The Eugene O’Neill International Festival of Theatre
St Michaels Theatre Centre for the Arts, South Street, New Ross, County Wexford, Ireland
Ireland is set to celebrate one of its greatest sons, the award-winning playwright Eugene O’Neill in New Ross in County Wexford this October 10th to 14th at the Eugene O’Neill International Festival of Theatre. Eugene’s father James O’Neill was born in nearby Tinneranny in 1845 and emigrated from New Ross to America as a young boy in 1851.
The historic St Michael’s Theatre in New Ross will be the main venue for the inaugural Eugene O’Neill International Festival of Theatre which will open with a special screening of The Count of Monte Cristo accompanied by an illustrated talk on the relationship between James and his son Eugene, it will also be accompanied by an especially created musical score by WIT music lecturer and performer Phil Collins.
O’Neill’s tale of two lonely strangers in ‘Hughie’ will be staged and directed as an especially reimagined piece by Eric Hayes, artistic director of the Eugene O’Neill Foundation in Danville, California.
An epic production of ‘mourning becomes Electra’ will be staged on the afternoon of October 13th as O’Neill’s great trilogy of plays is directed by Ben Barnes with a strong cast in a two-part staged reading of this rarely performed masterpiece with music composed and performed by Eleanor McEvoy and the Irish soprano, Clodagh Kinsella.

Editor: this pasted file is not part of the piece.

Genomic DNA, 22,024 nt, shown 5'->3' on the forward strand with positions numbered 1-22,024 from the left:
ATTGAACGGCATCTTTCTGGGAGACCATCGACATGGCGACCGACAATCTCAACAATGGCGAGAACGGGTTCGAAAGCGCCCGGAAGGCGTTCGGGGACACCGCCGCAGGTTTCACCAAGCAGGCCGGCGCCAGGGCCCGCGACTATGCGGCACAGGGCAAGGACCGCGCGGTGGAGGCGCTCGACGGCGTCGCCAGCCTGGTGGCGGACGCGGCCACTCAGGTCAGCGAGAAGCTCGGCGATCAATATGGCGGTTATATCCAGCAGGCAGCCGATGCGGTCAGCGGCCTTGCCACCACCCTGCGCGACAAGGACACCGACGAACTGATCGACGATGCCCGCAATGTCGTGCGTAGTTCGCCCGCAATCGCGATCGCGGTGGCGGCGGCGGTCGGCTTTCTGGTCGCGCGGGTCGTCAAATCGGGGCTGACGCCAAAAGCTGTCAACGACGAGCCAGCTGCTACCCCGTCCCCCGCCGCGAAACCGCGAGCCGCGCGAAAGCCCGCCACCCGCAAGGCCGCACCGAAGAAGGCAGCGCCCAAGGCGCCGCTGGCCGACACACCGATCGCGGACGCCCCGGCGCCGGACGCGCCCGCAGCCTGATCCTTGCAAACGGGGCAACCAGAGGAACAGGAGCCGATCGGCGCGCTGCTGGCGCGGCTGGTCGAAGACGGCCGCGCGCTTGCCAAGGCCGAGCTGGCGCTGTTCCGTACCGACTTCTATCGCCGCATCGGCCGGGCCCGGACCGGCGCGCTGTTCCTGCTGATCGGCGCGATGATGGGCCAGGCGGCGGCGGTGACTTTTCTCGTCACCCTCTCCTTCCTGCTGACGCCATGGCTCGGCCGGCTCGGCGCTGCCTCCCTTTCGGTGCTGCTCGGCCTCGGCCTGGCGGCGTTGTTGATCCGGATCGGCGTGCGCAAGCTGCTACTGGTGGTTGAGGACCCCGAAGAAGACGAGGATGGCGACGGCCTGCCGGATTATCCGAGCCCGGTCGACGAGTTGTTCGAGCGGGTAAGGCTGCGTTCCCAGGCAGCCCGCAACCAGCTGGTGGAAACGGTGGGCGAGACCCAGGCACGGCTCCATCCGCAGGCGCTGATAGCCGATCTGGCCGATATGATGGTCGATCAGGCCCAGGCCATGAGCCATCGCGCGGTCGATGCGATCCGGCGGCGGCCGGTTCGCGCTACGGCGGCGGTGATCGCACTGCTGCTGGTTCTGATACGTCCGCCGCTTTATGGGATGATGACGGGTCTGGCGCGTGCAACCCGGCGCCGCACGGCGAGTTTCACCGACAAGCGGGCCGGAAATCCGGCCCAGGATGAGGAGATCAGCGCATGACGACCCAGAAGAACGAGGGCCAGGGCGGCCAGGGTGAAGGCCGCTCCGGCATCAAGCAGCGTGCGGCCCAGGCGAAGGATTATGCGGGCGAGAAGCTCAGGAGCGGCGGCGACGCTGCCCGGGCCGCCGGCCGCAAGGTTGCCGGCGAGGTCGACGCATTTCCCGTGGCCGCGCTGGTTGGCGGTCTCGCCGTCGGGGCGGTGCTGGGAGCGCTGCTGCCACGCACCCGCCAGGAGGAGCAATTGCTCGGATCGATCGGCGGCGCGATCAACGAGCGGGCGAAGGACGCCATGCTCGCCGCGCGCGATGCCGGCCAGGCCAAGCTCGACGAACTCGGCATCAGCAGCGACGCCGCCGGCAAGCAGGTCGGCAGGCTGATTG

On Sunday, October 14th Don Wycherley stars in the touching and entertaining My Real Life by Wexford writer Eoin Colfer. And daily from October 11th to 14th The Glencairn Plays will be staged on board the replica famine ship the Dunbrody. O’Neill’s cycle of one-act plays will be directed by Paul Walsh set aboard the fictional ship the ‘SS Glencairn’, Bound East for Cardiff, The Long Voyage Home and In the Zone. Also on offer is a series of lunchtime talks at New Ross Library. The expert-led talks and discussions will be on Eugene O’Neill’s influence on modern Irish theatre and on the Graves Shipping Company and the New Ross diaspora.
Eugene O’Neill’s father James was born in 1845 in Tinneranny, one mile from New Ross; he emigrated as a small boy with his family from the quayside of New Ross in 1851. James became one of America’s most promising Shakespearean actors and he is most well known for his role as the lead in the famous Count of Monte Cristo. James’ son Eugene O’Neill remains the only American playwright to win the Nobel Prize and also four Pulitzer Prizes, Eugene retired to Tao House in Danville, California in 1937 where he then wrote four of America’s greatest plays including his autobiographical masterwork, Long Days Journey Into Night.
At Tao House in Danville this September and at St Michael’s Theatre in New Ross this October, in a partnership the festival organiser’s call “One Festival, Two Countries”, a celebration of the life and works of both James and Eugene O’Neill will take place in their adopted and ancestral countries.
Tickets to the festival weekend at St. Michael’s Theatre in New Ross are available at €100. Tickets for individual events will issue on September 1st (subject to availability), for further details see www.eugeneoneillfestival.com